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LEINSTER’S MATCHDAY DOCTOR – a leading surgeon – said the ‘Bloodgate’ scandal would not have happened if he had been allowed to inspect Harlequins winger Tom Williams’ mouth as he was substituted during  their Heineken Cup quarter-final in London last year.

Professor Arthur Tanner said he was stopped from entering the home dressing home after the game – which Leinster won 6-5 – while his opposite number, Dr Wendy Chapman, was cutting the lip of Tom Williams in order to pass off his ‘blood injury’ as a genuine one.

He told the General Medical Council’s hearing into Chapman’s actions that rugby, as a sport, would “get over” the scandal – but that Chapman had “perhaps suffered a lot more” than the sport had.

“Had I been able to inspect the mouth it would have been obvious that there was no injury and no-one would have had to inflict an injury. It would have been over in an instant,” he said.

I have no doubt if we had been able to call their bluff and he was sent back on to the field then that would have been the end of it.

One of the technical staff with me ran over as Tom Williams was coming off and said that cannot be a real blood injury. I went over and it was quite obvious that what was coming out of his mouth was not blood. I knew instantaneously.

I was remonstrating with the fourth official that there was something underhand but he was having nothing of it.

When he [Williams] came off I asked that I be allowed at pitchside to examine the injury. I was obstructed from doing so by officials.

I followed him down the tunnel after trying to argue with the referee and fourth official and getting nowhere. I went down to assess his injury as that was my right. I tried to enter the changing room. I was barred, I was not able to examine him.

There was a lot of shouting. I could not hear what was being said apart from some expressions about keeping me out that I would rather not repeat.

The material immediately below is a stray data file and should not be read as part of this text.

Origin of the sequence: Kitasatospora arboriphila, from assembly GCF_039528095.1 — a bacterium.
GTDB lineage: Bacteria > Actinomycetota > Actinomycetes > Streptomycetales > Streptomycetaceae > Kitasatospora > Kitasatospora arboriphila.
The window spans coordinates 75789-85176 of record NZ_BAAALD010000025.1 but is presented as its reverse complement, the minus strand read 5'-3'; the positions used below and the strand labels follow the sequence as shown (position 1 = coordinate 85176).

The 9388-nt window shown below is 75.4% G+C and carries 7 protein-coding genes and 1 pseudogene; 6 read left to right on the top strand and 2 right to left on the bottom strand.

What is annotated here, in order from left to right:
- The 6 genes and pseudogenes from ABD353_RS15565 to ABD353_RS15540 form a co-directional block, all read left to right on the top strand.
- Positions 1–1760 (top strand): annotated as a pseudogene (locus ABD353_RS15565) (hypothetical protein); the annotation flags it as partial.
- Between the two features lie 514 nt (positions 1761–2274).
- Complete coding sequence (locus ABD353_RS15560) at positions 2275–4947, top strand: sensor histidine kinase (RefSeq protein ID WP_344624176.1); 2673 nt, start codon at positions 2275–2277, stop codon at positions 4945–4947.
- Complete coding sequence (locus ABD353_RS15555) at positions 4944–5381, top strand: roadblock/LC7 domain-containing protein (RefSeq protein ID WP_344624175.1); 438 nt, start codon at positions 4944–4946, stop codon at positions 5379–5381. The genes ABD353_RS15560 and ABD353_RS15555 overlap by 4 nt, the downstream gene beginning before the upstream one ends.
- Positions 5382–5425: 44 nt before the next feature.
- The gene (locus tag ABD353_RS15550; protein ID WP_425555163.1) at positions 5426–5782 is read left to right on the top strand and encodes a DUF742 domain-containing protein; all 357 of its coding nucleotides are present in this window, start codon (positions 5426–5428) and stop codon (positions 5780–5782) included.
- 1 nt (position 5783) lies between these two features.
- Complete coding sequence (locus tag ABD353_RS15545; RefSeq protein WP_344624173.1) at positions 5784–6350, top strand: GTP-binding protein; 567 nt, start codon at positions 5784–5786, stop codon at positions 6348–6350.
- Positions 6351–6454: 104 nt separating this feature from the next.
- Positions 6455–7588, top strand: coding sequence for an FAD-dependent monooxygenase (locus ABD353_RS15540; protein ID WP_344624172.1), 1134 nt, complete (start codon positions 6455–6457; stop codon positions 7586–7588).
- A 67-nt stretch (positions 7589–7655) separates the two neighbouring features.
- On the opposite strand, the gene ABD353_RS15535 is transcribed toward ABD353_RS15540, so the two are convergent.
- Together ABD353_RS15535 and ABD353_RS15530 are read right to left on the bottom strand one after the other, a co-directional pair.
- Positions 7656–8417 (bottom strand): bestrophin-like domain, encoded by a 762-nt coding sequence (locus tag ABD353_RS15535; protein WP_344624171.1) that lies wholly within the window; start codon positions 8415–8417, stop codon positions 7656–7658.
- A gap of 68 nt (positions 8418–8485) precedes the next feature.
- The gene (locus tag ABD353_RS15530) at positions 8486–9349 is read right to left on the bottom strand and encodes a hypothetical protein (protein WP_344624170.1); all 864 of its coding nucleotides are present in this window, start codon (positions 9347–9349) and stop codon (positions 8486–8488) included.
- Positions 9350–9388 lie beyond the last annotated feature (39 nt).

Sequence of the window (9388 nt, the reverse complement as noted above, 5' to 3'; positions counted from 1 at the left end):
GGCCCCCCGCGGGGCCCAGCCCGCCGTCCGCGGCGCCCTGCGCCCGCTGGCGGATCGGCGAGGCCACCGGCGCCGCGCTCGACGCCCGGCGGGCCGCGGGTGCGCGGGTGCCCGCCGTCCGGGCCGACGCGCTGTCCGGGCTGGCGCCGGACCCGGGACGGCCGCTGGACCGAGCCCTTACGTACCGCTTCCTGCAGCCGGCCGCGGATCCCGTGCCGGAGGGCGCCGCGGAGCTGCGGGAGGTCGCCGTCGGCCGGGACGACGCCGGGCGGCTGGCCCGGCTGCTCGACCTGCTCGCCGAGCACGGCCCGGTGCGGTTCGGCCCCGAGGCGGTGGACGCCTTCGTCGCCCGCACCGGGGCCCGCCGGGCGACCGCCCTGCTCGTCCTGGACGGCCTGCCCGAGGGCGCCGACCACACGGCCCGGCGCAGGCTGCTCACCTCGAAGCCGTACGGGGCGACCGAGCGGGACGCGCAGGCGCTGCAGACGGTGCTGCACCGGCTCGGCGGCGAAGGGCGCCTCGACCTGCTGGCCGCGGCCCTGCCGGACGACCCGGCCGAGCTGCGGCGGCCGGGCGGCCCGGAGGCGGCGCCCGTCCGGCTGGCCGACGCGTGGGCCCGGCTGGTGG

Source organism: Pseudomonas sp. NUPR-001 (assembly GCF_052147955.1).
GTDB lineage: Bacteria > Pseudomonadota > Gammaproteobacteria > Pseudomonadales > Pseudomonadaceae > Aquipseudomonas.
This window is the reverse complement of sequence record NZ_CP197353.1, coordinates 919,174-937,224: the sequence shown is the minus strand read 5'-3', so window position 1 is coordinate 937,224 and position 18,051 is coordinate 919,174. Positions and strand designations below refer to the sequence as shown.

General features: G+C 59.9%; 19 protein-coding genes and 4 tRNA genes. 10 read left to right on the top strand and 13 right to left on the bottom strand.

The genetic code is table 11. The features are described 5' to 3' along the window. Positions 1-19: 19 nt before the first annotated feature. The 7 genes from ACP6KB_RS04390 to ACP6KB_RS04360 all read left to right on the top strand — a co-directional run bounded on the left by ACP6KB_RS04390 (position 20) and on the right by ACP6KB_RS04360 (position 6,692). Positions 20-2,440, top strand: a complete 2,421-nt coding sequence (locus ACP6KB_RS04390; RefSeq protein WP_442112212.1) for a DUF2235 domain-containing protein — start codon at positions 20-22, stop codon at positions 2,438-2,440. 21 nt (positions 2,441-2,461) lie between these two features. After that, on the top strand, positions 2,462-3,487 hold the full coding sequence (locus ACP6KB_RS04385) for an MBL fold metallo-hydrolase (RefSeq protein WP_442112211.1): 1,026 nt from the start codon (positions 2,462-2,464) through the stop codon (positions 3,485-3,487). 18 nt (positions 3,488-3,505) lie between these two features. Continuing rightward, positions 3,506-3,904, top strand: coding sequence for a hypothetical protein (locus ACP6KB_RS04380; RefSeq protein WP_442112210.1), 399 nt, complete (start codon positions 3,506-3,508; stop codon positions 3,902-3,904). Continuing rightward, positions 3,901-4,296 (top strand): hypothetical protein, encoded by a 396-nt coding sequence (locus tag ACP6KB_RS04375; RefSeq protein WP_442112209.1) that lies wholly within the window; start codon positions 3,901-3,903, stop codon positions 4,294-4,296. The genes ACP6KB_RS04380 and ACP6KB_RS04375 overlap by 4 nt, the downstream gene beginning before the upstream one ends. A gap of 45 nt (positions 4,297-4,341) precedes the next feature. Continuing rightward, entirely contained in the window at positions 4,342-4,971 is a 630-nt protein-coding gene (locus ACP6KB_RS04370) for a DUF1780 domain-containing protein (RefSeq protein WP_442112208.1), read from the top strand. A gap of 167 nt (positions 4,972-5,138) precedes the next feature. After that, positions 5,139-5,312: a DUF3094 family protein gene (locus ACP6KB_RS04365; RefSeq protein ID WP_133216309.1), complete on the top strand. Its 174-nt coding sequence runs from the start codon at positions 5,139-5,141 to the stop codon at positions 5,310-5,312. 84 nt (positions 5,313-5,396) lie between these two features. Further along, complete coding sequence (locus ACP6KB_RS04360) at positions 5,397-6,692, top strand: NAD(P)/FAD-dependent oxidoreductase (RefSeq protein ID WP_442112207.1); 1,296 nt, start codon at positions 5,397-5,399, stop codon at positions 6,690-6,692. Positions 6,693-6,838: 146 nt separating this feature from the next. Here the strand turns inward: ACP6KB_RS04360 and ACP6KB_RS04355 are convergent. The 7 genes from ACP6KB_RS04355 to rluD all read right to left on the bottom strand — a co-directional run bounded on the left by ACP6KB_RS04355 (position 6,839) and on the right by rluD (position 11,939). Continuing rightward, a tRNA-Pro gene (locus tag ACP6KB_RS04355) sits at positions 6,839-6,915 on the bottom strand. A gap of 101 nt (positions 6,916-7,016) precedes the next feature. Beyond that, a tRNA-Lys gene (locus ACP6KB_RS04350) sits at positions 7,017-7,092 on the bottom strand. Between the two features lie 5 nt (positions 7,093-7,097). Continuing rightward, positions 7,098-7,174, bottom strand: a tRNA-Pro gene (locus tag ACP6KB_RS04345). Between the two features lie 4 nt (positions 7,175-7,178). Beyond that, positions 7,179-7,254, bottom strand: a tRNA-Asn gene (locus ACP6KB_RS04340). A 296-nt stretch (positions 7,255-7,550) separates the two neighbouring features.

Prof Tanner was speaking as a witness for the defence, having appeared with the blessing of both clubs. He said that the real wrongdoing, as far as Leinster were concered, was on the part of the Harlequins’ coaching staff for having conceived of the fake blood ploy.

Chapman had said she was ashamed of having succumbed to the pressure from Williams who had pleaded with her to cut his lip, after he had used a capsule of fake blood to pretend he had been injured and necessitate a blood substitution late in the game.

Harlequins had already used their five allowed subs, but blood substitutions are considered temporary and do not count towards the limit. Williams’ ‘injury’  allowed a specialist kicker to come onto the field with the hope of landing a late drop-goal to win the game for Harlequins.

THE DOCTOR who treated Harlequins winger Tom Williams for a faked injury in the 2009 Heineken Cup quarter-final with Leinster – dubbed ‘Bloodgate’ – has admitted to cutting the player’s lip in order to pass off a fake blood capsule being a genuine blood injury.

Harlequins had used all five of their permitted substitutions in the tense quarter-final against Leinster, which the Irish side won 6-5 on their way to European glory, when Williams was taken off for a ‘blood substitution‘, appearing to bleed heavily from his mouth.

It later transpired that Williams had faked an injury and been administered a capsule of fake blood by Williams and the team’s physio, Steph Brennan, in order to be taken off the pitch – so that a specialised kicker could come on, with the match in its dying moments and with the hosts without a kicker when lying just a point behind.

Chapman – who had already been banned from having any role in activity within the English Rugby Football Union (RFU) and the European Rugby Council (ERC)’s competitions for four months, on appeal after an initial twelve-month ban – today admitted to a medical inquiry investigating her conduct that she cut William’s lip afterwards, in order to pass off the injury as genuine.

Williams had admitted after the incident came to light that he had twice asked Chapman to cut his lip in the changing room, after match officials and Leinster backroom staff had questioned the validity of his injury.

Chapman, who is already suspended from practice as a result of the hearing, may now face being struck off the medical register entirely if found guilty of misconduct by the General Medical Council.

The incident already left Harlequins’ director of rugby Dean Richards banned from the game for three years, after it emerged that he had ordered similar fake blood capsules to be used on four other occasions. Richards has since resigned.

Brennan was given a two-year suspension from the game.